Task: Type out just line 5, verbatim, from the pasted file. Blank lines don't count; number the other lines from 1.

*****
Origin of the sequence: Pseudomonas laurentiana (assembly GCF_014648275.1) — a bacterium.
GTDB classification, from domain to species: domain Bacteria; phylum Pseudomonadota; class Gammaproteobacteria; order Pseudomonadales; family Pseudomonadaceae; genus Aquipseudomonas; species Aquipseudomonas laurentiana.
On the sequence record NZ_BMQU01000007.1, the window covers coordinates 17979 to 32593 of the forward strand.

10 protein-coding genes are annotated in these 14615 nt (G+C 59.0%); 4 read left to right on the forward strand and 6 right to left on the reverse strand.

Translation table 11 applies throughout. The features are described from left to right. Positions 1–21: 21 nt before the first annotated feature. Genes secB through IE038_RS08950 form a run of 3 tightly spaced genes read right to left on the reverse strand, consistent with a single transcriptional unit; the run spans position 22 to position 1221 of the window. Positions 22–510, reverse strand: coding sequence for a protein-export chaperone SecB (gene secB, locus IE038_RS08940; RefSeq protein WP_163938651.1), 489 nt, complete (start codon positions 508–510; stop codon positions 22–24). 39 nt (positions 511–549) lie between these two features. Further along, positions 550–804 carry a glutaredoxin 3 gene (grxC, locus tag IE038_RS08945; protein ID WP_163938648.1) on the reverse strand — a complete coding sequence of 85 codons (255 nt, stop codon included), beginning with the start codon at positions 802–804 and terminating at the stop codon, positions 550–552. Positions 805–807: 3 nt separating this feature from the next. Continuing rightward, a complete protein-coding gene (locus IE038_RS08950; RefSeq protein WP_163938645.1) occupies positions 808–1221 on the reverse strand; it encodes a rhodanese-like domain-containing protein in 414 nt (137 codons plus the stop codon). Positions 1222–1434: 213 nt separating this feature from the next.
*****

Translation table 11 applies throughout. The features are described from left to right. Positions 1–21: 21 nt before the first annotated feature. Genes secB through IE038_RS08950 form a run of 3 tightly spaced genes read right to left on the reverse strand, consistent with a single transcriptional unit; the run spans position 22 to position 1221 of the window. Positions 22–510, reverse strand: coding sequence for a protein-export chaperone SecB (gene secB, locus IE038_RS08940; RefSeq protein WP_163938651.1), 489 nt, complete (start codon positions 508–510; stop codon positions 22–24). 39 nt (positions 511–549) lie between these two features. Further along, positions 550–804 carry a glutaredoxin 3 gene (grxC, locus tag IE038_RS08945; protein ID WP_163938648.1) on the reverse strand — a complete coding sequence of 85 codons (255 nt, stop codon included), beginning with the start codon at positions 802–804 and terminating at the stop codon, positions 550–552. Positions 805–807: 3 nt separating this feature from the next. Continuing rightward, a complete protein-coding gene (locus IE038_RS08950; RefSeq protein WP_163938645.1) occupies positions 808–1221 on the reverse strand; it encodes a rhodanese-like domain-containing protein in 414 nt (137 codons plus the stop codon). Positions 1222–1434: 213 nt separating this feature from the next.